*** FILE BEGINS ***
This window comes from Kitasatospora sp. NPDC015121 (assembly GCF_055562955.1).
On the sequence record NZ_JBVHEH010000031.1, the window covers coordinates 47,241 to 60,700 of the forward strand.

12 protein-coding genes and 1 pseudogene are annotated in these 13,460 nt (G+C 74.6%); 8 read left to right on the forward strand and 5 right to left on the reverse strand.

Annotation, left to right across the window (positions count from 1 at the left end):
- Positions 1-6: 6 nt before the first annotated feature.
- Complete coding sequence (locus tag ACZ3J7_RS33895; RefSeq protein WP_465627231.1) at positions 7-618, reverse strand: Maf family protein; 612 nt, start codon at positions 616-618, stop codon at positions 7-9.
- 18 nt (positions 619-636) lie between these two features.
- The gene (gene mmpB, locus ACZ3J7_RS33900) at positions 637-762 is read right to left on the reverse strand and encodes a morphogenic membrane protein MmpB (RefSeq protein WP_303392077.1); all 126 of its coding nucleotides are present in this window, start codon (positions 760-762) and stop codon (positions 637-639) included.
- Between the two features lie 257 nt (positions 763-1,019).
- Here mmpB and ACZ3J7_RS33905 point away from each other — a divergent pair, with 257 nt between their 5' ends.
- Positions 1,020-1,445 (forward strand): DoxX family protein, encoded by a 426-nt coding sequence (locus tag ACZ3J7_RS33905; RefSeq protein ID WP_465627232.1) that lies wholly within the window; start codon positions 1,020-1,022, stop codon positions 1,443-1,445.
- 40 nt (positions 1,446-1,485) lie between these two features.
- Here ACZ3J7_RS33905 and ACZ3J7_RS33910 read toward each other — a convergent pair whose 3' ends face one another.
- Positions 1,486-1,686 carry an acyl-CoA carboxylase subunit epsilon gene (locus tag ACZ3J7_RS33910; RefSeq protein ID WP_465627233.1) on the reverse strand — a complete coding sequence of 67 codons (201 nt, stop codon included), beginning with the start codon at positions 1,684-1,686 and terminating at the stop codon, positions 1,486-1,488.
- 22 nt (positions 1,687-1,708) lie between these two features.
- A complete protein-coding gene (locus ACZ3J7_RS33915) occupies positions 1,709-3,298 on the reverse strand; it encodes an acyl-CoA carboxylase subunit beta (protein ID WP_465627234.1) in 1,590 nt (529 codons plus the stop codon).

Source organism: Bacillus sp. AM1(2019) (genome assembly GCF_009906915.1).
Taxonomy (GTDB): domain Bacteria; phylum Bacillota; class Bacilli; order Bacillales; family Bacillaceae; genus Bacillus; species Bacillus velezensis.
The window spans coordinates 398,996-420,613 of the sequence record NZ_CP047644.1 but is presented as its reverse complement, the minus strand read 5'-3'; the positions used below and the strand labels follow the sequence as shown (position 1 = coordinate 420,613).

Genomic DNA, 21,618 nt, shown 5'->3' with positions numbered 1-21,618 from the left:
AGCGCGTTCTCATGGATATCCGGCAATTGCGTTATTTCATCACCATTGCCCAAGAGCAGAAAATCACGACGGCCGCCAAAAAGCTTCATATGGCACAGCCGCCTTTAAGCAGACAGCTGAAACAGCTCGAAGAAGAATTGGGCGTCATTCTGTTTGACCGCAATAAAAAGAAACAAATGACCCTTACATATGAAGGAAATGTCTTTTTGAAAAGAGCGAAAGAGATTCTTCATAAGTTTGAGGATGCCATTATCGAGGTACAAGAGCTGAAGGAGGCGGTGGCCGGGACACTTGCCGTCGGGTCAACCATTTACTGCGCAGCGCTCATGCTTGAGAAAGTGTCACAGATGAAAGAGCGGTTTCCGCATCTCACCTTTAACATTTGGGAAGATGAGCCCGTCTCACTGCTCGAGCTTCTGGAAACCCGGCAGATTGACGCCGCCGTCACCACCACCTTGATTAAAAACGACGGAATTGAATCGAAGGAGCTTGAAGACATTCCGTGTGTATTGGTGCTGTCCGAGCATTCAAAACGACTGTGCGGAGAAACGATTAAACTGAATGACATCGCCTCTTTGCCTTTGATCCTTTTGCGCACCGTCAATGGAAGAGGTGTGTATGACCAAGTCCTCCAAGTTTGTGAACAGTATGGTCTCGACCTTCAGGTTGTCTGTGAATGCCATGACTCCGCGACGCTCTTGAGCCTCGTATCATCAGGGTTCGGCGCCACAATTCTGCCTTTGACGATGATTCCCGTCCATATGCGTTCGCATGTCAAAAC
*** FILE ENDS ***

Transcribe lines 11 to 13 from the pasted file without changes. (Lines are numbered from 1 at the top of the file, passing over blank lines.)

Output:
- Positions 1,020-1,445 (forward strand): DoxX family protein, encoded by a 426-nt coding sequence (locus tag ACZ3J7_RS33905; RefSeq protein ID WP_465627232.1) that lies wholly within the window; start codon positions 1,020-1,022, stop codon positions 1,443-1,445.
- 40 nt (positions 1,446-1,485) lie between these two features.
- Here ACZ3J7_RS33905 and ACZ3J7_RS33910 read toward each other — a convergent pair whose 3' ends face one another.